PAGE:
15 May 2020 – Policy Brief
A complicated mechanism currently determines who pays for testing. As a national testing strategy is of national interest, we recommend that the Confederation acts as a single payer.
Testing for SARS-CoV-2serves two purposes. The first one is individual, by bringing information needed for the therapeutic course of action and the measures for the prevention of infections during treatment.
The second goal of testing has national relevance: the identification of infected individuals helps to limit the spread of the virus by allowing for contact tracing and quarantine, within the strategy “Test, trace, isolate and quarantine”. In addition, broad testing provides important data about geographical and socio-economic characteristics of the epidemics, and its evolution. This information helps to deploy containment measures which are targeted, local and cost-effective. Testing is therefore not just as a therapeutic intervention but should also beconsidered as a preventive measure to control an epidemic outbreak.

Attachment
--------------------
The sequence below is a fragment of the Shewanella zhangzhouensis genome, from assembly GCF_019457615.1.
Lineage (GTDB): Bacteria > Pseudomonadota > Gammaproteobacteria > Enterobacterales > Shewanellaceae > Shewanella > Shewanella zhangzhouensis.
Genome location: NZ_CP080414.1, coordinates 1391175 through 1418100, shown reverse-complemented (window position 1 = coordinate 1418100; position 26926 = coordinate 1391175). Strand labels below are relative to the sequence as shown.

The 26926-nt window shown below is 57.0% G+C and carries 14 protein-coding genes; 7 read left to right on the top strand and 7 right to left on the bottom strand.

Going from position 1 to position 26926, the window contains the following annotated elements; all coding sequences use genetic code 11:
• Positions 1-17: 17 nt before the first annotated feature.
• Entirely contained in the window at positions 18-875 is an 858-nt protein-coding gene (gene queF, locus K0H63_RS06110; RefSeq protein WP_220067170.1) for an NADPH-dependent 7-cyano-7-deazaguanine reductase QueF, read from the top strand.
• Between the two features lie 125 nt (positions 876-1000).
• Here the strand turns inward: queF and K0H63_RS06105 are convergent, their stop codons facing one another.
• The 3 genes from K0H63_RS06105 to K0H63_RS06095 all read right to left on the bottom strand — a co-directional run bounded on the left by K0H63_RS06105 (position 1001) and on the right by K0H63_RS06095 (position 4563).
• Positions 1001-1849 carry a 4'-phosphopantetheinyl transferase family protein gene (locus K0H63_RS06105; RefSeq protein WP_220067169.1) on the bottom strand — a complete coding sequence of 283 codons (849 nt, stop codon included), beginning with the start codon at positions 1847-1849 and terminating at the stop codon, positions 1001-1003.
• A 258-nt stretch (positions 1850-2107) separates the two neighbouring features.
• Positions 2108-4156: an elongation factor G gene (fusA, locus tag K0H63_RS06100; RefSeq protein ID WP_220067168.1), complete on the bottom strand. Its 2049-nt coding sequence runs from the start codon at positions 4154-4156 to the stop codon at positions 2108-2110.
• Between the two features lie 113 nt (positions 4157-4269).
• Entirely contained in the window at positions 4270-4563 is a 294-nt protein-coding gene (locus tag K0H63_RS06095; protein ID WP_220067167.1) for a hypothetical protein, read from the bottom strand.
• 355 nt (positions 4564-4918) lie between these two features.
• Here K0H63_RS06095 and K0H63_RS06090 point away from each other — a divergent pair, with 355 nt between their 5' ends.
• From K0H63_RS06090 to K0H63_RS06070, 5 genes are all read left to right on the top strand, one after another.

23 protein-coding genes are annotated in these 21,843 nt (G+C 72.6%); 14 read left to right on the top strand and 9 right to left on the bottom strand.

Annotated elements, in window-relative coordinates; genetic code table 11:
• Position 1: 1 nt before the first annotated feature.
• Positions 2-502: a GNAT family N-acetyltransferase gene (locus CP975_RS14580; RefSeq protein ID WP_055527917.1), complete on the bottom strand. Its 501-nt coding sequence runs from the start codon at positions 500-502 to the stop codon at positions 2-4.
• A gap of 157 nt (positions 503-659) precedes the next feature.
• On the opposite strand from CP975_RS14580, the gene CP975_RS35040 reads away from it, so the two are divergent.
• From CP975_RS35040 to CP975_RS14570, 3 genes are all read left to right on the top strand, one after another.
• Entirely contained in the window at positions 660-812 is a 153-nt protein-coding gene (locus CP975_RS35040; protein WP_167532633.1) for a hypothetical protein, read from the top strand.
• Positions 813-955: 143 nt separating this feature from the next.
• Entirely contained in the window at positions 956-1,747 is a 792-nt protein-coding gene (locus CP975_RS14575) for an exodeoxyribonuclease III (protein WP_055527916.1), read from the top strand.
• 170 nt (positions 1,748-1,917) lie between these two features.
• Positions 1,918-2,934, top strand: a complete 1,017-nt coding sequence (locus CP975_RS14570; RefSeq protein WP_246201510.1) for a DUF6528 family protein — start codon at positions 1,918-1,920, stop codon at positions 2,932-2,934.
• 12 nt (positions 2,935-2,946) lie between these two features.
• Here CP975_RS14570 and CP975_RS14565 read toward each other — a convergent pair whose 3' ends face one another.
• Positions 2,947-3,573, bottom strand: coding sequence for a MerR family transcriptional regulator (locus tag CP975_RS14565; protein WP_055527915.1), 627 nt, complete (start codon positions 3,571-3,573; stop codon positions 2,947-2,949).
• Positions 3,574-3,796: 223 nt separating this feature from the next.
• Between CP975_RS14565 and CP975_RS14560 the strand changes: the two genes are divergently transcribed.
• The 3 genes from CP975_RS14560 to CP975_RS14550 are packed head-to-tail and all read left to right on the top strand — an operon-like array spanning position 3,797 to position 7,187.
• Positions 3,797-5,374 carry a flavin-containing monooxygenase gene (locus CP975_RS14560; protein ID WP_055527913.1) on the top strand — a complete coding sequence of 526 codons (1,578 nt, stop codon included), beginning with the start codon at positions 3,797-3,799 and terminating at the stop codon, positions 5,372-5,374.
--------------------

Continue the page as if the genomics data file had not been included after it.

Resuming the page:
The current situation regarding covering the costs of virological tests to diagnose SARS-CoV-2 is complex. Tests are paid by five different actors: the Confederation, the Cantons, health or accident insurances, and the individuals. This allocation is governed by on a complicated mechanism which includes the severity of the symptoms.
In many cases, this system puts a high burden on the tested individual both in monetary and non-monetary costs (such as time spent testing, discomfort, and the hassle to get reimbursed). Some persons might consequently decide not to get tested. This would hinder the social benefits brought by a strategy of widespread and uniform testing across Switzerland.
Based on a cost-benefit analysis, the preventive nature of testing, as well as equity considerations, we recommend that the testing costs should be borne by a single payer, the Confederation, including for systematic local testing campaigns that are of national interest. Deductibles and co-pays should be suspended for these preventive measures. Cantons should nevertheless have the possibility of topping up the Federal testing budgets should they seek to carry out more tests.